Algebra 1 Common Core Standards
Algebra 1 Common Core Topics and Specifics     

Number and Quantity
The Real Number System

Explain how the definition of the meaning of rational exponents follows from extending the properties of
integer exponents to those values, allowing for a notation for radicals in terms of rational exponents.

Rewrite expressions involving radicals and rational exponents using the properties of exponents.

Explain why the sum or product of two rational numbers is rational; that the sum of a rational number and an
irrational number is irrational; and that the product of a nonzero rational number and an irrational number is

Use units as a way to understand problems and to guide the solution of multi-step problems; choose and
interpret units consistently in formulas; choose and interpret the scale and the origin in graphs and data

Define appropriate quantities for the purpose of descriptive modeling.*

Choose a level of accuracy appropriate to limitations on measurement when reporting quantities.*

(+) Advanced
* = Also a Modeling Standard

The Complex Number System

Know there is a complex number i such that i^2 = -1 and every complex number has the form a + bi with a and
b real.

Use the relation 2 = —1 and the commutative, associative, and distributive properties to add, subtract, and
multiply complex numbers.

Find the conjugate of a complex number; use conjugates to find moduli and quotients of complex numbers.

Solve quadratic equations with real coefficients that have complex solutions.

Know the Fundamental Theorem of Algebra; show that it is true for quadratic polynomials.

Seeing Structure in Expressions

Interpret expressions that represent a quantity in terms of its context.*

a. Interpret parts of an expression, such as terms, factors, and coefficients.

b. Interpret complicated expressions by viewing one or more of their parts as a single entity.

Use the structure of an expression to identify ways to rewrite it.

Choose and produce an equivalent form of an expression to reveal and explain properties of the quantity
represented by the expression.

a. Factor a quadratic expression to reveal the zeros of the function it defines.

b. Complete the square in a quadratic expression to reveal the maximum or minimum value of the function it

c. Use the properties of exponents to transform expressions for exponential functions.

Derive the formula for the sum of a finite geometric series (when the common ratio is not 1), and use the
formula to solve problems.

Arithmetic with Polynomials and Rational Expressions

Understand that polynomials form a system analogous to the integers, namely, they are closed under the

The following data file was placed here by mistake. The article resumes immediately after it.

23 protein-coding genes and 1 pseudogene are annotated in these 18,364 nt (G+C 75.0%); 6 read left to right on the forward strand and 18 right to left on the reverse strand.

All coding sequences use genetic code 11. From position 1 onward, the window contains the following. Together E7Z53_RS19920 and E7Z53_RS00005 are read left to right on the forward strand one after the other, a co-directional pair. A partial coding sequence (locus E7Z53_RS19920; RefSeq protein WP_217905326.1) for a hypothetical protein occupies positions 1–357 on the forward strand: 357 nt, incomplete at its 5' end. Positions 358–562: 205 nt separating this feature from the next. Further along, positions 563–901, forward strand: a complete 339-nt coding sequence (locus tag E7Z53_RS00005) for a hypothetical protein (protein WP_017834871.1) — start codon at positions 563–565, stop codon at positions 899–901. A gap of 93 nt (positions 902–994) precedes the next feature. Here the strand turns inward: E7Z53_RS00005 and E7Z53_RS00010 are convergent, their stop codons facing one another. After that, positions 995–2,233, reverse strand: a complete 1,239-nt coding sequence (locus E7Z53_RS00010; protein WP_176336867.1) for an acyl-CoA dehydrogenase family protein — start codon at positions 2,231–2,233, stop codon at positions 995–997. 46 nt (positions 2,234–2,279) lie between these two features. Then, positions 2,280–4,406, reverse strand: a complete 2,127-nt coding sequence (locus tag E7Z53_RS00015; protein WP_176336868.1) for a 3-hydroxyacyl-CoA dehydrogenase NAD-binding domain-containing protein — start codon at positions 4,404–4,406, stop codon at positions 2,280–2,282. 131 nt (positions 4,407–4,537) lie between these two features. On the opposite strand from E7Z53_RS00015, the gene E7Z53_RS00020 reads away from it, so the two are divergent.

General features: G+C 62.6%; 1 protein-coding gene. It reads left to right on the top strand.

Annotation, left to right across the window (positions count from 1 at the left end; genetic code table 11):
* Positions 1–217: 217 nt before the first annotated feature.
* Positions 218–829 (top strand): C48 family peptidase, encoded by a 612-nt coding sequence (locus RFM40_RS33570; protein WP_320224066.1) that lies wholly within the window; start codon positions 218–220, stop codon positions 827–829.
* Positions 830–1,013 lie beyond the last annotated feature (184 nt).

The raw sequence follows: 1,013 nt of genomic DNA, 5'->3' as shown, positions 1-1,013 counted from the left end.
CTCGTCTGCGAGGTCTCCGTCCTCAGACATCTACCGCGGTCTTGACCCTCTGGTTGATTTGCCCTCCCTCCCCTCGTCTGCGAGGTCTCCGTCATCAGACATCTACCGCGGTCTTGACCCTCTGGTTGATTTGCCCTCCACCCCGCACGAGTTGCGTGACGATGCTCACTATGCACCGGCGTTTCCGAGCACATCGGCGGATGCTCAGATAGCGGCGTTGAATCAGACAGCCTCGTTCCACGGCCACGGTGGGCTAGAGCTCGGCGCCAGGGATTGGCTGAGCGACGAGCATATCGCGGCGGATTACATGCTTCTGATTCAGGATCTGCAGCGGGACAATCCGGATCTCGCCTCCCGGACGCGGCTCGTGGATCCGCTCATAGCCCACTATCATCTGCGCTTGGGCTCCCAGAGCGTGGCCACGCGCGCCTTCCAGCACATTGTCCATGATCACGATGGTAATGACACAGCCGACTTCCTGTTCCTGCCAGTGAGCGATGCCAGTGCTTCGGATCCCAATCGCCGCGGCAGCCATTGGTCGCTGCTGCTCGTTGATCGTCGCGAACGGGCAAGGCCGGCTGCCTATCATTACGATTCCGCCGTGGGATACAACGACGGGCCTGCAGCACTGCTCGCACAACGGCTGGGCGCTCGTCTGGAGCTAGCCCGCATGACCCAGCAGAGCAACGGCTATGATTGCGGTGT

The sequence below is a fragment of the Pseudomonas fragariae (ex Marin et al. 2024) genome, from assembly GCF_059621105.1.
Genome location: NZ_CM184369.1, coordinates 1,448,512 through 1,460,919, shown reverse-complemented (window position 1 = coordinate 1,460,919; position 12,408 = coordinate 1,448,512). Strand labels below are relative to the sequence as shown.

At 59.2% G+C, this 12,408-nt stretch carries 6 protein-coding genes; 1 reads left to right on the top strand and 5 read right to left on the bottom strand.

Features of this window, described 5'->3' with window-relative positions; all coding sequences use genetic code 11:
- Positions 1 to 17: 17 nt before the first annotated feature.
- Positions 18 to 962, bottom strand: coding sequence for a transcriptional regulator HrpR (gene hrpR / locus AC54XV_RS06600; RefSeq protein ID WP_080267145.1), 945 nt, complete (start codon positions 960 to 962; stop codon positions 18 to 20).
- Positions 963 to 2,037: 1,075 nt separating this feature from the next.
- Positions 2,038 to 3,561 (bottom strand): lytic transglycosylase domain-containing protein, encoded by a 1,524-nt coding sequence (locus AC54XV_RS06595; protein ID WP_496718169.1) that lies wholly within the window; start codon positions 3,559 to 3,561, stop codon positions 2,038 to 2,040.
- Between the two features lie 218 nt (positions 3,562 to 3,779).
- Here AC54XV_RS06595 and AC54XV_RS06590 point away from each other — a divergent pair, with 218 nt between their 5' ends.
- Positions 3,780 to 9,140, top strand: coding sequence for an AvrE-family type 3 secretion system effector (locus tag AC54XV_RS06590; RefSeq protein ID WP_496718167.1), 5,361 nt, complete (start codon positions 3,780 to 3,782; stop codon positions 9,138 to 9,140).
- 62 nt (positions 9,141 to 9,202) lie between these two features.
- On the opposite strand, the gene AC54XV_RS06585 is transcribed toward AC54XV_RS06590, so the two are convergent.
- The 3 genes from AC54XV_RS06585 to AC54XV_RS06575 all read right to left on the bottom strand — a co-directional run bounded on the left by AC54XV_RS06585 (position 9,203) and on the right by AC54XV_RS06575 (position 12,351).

operations of addition, subtraction, and multiplication; add, subtract, and multiply polynomials.

Know and apply the Remainder Theorem: For a polynomial p(x) and a number a, the remainder on division by
x - a is p(a), so p(a) = 0 if and only if (x - a) is a factor of p(x).

Identify zeros of polynomials when suitable factorizations are available, and use the zeros to construct a
rough graph of the function defined by the polynomial.

Prove polynomial identities and use them to describe numerical relationships.

Know and apply the Binomial Theorem for the expansion of (x + y)^n in powers of
x and y for a positive integer n, where x and y are any numbers, with coefficients determined for example by
Pascal’s Triangle. (The Binomial Theorem can be proved by mathematical induction or by a combinatorial

Rewrite simple rational expressions in different forms; write a(x)/b(x) in the form q(x) + r(x)/b(x), where a(x), b
(x), q(x), and r(x) are polynomials with the degree of r(x) less than the degree of b(x), using inspection, long
division, or, for the more complicated examples, a computer algebra system.

Creating Equations

Create equations and inequalities in one variable and use them to solve problems. *

Create equations in two or more variables to represent relationships between quantities; graph equations on
coordinate axes with labels and scales.*

Represent constraints by equations or inequalities, and by systems of equations and/or inequalities, and
interpret solutions as viable or nonviable options in a modeling context. *

Rearrange formulas to highlight a quantity of interest, using the same reasoning as in solving equations.*

Reasoning with Equations and Inequalities

Explain each step in solving a simple equation as following from the equality of numbers asserted at the
previous step, starting from the assumption that the original equation has a solution. Construct a viable
argument to justify a solution method.

Solve simple rational and radical equations in one variable, and give examples showing how extraneous
solutions may arise.

Solve linear equations and inequalities in one variable, including equations with coefficients represented by